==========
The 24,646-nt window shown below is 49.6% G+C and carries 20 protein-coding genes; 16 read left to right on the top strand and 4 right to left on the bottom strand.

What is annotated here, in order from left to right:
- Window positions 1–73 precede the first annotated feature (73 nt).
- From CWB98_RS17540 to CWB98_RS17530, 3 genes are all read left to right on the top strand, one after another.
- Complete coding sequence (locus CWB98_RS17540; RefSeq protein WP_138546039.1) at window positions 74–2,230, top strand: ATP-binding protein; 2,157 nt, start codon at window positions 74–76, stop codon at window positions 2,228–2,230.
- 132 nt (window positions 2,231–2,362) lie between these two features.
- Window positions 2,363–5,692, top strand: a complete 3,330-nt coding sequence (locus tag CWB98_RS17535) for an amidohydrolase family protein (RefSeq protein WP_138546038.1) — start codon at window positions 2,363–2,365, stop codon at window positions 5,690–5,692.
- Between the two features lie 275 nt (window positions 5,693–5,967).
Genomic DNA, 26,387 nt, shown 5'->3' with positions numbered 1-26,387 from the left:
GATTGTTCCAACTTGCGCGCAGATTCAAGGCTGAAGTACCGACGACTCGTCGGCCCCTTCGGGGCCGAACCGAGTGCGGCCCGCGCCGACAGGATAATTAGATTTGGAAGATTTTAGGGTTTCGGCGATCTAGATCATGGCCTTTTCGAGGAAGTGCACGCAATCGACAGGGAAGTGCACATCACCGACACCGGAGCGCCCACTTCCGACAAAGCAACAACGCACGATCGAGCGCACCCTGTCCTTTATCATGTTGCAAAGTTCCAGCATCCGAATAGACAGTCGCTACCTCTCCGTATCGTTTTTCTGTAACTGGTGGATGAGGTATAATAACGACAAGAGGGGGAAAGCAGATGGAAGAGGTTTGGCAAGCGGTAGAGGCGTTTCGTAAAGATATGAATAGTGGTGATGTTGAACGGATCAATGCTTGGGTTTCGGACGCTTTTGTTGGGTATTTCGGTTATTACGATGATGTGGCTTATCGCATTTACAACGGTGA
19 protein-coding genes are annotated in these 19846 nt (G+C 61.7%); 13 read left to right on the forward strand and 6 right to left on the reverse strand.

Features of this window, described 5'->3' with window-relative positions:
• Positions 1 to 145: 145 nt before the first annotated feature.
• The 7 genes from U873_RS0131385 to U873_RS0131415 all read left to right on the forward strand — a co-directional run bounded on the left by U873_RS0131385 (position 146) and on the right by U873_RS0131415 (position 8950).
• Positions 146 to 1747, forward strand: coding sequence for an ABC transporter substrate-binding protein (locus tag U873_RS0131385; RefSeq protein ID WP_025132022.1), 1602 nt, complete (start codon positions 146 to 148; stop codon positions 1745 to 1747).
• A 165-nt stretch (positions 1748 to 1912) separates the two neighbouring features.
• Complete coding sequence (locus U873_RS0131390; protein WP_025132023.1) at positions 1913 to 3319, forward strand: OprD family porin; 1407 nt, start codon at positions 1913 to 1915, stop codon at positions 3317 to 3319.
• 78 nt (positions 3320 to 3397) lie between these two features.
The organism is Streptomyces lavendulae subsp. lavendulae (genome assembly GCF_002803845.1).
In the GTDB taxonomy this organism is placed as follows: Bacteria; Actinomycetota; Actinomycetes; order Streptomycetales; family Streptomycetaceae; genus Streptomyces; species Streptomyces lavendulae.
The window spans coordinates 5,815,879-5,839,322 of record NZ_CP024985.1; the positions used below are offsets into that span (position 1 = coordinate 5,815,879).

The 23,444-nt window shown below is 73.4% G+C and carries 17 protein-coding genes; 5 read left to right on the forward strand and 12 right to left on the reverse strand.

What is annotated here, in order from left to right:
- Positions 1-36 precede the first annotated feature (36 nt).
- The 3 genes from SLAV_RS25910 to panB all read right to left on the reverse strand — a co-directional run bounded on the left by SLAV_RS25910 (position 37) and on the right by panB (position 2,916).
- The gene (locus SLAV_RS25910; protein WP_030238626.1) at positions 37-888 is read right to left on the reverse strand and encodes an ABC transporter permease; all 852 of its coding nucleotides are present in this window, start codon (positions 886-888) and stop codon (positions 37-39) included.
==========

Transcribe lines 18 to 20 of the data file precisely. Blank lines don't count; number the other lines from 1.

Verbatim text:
• 78 nt (positions 3320 to 3397) lie between these two features.
The organism is Streptomyces lavendulae subsp. lavendulae (genome assembly GCF_002803845.1).
In the GTDB taxonomy this organism is placed as follows: Bacteria; Actinomycetota; Actinomycetes; order Streptomycetales; family Streptomycetaceae; genus Streptomyces; species Streptomyces lavendulae.